The Greyhound Diaries: Portraits of American Bus Passengers, Filtered Through the Lens and Lyrics of Doug Levitt

In 2004, Doug Levitt bought a 6-week bus pass. He was a singer-songwriter, looking for musical inspiration. But he was also a journalist, hoping for deeper insights into the American experience of economic hardship. Stirred by haunting Depression-era photos taken by federally-funded WPA artists, he rode the American highways collecting his own poignant images, songs, and stories for “The Greyhound Diaries“.

He could not have known that this 6-week experiment would turn into a 10-year journey and become the focus of his life.

Doug Levitt was born and raised in Washington D.C., the son of former D.C. Council member Carol Schwartz. Through her, he says he acquired a sense of civic-mindedness and responsibility. Levitt was a Fulbright Scholar and attended college at Cornell University and the London School of Economics.

After college, he worked in London as a foreign news correspondent, covering battlegrounds in the Middle East, Rwanda, and the Balkans and sending his stories to outlets like CNN, ABC, and NBC. While still in London, he made the pivotal decision to pursue a music career.

Upon returning to the states, he packed up his Gibson J-100 guitar and set out to see America from a new vantage point. In an interview with Martin Austermuhle in DCist, Levitt described the bus as a “depoliticized environment.” The riders were so diverse – rural, urban, young, old, veterans, tradesmen, artists, ex-cons.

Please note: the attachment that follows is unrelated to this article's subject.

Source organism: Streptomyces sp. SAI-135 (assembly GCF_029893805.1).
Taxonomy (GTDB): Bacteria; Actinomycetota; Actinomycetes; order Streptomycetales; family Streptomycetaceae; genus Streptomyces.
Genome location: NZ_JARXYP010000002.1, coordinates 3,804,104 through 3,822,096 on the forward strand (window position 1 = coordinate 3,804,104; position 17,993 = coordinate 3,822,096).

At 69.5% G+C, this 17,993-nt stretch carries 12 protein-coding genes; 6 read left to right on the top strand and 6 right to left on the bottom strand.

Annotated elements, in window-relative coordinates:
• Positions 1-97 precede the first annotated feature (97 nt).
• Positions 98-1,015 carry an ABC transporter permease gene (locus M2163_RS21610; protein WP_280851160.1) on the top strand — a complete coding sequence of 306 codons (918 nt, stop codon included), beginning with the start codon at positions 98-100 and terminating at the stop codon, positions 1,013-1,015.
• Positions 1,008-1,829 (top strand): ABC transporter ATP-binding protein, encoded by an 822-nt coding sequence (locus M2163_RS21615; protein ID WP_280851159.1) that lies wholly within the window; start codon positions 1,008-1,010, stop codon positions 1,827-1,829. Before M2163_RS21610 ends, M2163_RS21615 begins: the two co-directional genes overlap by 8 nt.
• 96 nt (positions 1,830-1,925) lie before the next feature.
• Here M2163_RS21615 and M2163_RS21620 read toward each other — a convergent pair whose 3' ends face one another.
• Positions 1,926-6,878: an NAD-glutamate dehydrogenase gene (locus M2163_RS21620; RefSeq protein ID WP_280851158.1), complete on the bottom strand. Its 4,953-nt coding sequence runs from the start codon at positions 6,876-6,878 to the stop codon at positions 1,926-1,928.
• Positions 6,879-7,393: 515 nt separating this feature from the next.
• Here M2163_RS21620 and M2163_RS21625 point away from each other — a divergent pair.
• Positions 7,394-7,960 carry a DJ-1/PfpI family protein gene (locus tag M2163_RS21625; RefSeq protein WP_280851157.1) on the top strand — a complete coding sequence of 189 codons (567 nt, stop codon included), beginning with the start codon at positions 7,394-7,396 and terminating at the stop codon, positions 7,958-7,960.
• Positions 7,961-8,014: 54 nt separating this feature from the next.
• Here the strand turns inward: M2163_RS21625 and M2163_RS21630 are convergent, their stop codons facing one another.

And yet long-distance bus trips were strangely unifying; they were a collective journey born of shared financial circumstances. Lengthy physical proximity with few electronic distractions (most bus riders cannot afford a laptop or smart phone) yielded a “commonality of experience” that cut across other differences.

Levitt ended up riding the bus more than 100,000 miles. Along the way, he composed folk songs. He wrote stories about his own experiences, and told stories of fellow riders. He captured mesmerizing images: one where a whirling child looks blurred, like chalk; another where a stoic man leans on a garbage can reading a paperback; yet another where the glare is so blinding that the people standing on the sidewalk look like angels.

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